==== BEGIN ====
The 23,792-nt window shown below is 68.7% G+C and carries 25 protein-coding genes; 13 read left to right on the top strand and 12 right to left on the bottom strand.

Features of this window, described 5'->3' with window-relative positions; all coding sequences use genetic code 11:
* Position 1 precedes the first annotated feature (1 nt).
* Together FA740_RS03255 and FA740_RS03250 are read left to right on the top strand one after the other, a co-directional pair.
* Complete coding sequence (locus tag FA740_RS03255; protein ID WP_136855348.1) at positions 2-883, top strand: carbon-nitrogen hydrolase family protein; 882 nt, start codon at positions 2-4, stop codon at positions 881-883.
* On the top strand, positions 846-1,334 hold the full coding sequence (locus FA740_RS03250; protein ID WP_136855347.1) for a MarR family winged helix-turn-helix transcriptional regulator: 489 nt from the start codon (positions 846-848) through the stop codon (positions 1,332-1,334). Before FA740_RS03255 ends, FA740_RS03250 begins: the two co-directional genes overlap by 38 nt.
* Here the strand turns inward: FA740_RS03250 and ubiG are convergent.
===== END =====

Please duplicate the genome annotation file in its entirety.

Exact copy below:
The 23,792-nt window shown below is 68.7% G+C and carries 25 protein-coding genes; 13 read left to right on the top strand and 12 right to left on the bottom strand.

Features of this window, described 5'->3' with window-relative positions; all coding sequences use genetic code 11:
* Position 1 precedes the first annotated feature (1 nt).
* Together FA740_RS03255 and FA740_RS03250 are read left to right on the top strand one after the other, a co-directional pair.
* Complete coding sequence (locus tag FA740_RS03255; protein ID WP_136855348.1) at positions 2-883, top strand: carbon-nitrogen hydrolase family protein; 882 nt, start codon at positions 2-4, stop codon at positions 881-883.
* On the top strand, positions 846-1,334 hold the full coding sequence (locus FA740_RS03250; protein ID WP_136855347.1) for a MarR family winged helix-turn-helix transcriptional regulator: 489 nt from the start codon (positions 846-848) through the stop codon (positions 1,332-1,334). Before FA740_RS03255 ends, FA740_RS03250 begins: the two co-directional genes overlap by 38 nt.
* Here the strand turns inward: FA740_RS03250 and ubiG are convergent.